How to Fake an Answer to an Essay Question in College?
We’ve all been there–it’s the final exam, worth 50 percent of your final grade. You’ve sailed through the identification and short-answer portions of the test to arrive, with one hour remaining on the clock, at the all-important and dreaded essay. You start to read the question. Your heart stops. Your palms sweat. Don’t panic, take a deep breathe, organize your thoughts, and start writing.
Slow down. Read the question carefully, and identify any elements that you understand or recognize. You’ve been in class all semester, you’ve done the reading, and you studied for this exam. You are sure to know something about the topic even if you don’t know how to answer the question.
Don’t commit yourself to anything you don’t know. Essay questions are great because you get to discuss broader concepts. They aren’t true or false, so you have some wiggle room. Use it to your advantage. Never define something, cite a date or name a place unless you are absolutely positive you are spot on. One completely off point or wrong fact, and you totally blow your cover.
Add something concrete. Draw on what you do know to legitimize your essay. Even if you don’t think you can directly address the question, pulling in examples from your assigned reading, course projects or class discussion can go a long way towards making you sound like you know what you’re talking about.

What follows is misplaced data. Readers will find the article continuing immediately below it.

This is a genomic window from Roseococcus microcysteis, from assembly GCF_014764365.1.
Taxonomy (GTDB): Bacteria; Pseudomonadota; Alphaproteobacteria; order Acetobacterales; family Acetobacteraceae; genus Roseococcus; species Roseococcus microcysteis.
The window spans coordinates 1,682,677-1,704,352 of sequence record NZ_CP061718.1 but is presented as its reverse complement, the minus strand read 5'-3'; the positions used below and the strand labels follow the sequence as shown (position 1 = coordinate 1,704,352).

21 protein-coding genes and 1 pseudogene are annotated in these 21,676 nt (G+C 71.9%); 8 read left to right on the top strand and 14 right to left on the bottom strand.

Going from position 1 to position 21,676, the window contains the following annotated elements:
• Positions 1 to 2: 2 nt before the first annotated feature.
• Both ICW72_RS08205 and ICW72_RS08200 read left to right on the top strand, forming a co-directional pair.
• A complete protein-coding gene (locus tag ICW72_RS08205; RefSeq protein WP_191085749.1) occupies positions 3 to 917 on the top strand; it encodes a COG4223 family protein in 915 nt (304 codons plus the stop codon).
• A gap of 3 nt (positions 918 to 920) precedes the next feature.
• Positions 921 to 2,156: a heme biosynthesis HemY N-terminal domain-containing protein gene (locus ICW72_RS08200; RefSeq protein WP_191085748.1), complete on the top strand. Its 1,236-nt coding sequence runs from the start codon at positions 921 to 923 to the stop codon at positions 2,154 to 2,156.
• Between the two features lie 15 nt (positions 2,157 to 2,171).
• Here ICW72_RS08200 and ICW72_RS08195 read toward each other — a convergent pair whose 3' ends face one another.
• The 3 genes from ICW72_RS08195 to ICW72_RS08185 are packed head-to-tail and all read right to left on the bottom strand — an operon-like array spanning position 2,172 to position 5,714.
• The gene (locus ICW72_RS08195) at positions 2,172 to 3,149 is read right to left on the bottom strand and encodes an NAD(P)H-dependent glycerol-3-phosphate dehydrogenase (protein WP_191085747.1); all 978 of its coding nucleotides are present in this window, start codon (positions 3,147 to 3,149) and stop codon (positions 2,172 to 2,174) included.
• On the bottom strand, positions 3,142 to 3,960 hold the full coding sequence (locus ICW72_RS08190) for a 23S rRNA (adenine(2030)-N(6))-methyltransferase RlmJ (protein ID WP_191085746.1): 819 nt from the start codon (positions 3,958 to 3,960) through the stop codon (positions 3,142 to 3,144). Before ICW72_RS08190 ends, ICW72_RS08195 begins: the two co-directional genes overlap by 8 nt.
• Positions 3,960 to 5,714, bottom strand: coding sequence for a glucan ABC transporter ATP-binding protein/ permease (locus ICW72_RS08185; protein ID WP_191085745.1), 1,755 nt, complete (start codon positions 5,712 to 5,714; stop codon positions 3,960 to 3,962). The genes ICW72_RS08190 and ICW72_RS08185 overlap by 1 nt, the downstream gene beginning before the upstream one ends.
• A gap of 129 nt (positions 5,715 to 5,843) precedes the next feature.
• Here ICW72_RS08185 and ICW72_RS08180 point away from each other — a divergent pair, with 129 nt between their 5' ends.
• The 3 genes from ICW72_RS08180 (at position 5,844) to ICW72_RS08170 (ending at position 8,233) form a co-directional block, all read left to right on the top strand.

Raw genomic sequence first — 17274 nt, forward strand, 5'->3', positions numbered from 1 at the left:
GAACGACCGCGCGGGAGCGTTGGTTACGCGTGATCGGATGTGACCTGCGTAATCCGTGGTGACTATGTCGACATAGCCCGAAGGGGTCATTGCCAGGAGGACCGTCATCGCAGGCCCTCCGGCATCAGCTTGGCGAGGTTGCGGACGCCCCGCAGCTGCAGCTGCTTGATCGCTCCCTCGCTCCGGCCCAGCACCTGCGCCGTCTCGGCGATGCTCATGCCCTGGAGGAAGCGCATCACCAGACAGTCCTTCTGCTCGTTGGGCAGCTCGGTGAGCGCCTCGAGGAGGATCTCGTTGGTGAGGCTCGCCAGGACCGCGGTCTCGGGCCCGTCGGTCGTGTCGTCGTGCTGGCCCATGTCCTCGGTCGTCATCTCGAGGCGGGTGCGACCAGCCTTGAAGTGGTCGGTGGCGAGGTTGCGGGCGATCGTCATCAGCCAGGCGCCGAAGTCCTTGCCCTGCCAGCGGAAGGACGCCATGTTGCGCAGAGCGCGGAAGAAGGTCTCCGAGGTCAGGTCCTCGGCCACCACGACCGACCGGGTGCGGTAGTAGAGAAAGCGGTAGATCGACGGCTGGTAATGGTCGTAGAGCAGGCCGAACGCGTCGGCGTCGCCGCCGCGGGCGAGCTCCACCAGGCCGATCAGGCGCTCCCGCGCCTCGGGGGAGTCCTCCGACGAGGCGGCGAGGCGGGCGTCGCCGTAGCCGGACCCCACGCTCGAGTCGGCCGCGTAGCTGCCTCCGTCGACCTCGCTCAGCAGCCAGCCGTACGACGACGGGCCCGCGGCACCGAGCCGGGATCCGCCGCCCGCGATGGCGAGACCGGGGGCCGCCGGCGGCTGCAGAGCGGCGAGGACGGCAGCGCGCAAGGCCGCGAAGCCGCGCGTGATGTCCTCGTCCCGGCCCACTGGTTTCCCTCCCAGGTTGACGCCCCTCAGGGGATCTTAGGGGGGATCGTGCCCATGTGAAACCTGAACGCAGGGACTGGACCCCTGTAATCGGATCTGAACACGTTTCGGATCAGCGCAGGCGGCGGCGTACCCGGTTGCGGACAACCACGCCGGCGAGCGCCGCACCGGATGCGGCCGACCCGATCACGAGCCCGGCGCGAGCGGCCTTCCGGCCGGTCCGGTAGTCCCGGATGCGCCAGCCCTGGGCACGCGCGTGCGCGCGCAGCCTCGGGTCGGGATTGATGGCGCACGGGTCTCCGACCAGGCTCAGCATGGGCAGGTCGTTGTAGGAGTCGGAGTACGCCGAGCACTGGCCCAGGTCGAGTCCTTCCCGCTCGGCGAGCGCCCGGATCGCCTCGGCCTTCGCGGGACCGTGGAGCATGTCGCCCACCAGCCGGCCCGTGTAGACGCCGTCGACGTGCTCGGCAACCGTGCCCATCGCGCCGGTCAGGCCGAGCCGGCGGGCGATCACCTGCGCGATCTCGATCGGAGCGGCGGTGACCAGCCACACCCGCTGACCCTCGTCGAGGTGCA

Provide an easy framework for yourself and your argument. Fall back on the classic five-paragraph structure with a clear introduction, body and conclusion. Use a clear structure to help you avoid running off on tangents and losing focus, both of which are clear signs that you don’t have a solid to answer the question. A defined structure can also help you gauge your time more accurately.
Argue logically. Even if you are slightly off your teacher’s topic, if your essay flows logically and stays focused on the point you’re arguing, then you’ll sound somewhat credible. Definitely avoid fallacies and angry, personal diatribes.
Stroke your teacher’s ego. Most teachers have pet terms and phrases that they frequently use to discuss their favorite topics. If you can, subtly parrot back your teacher’s words in your essay, changing them just slightly so that they don’t sound like quotations. If, however, you can’t think of anything relevant to use, don’t try it. Your teacher may end up seeing right through you.
Make your essay perfect. You can earn yourself easy points if your paper is grammatically perfect with no spelling or punctuation errors, even if you didn’t exactly answer the question. If the essay instructions list any other requirements, make sure you follow them to the letter. In your situation, you really can’t afford to make simple mistakes. Don’t give your teacher any other excuse to mark your paper down.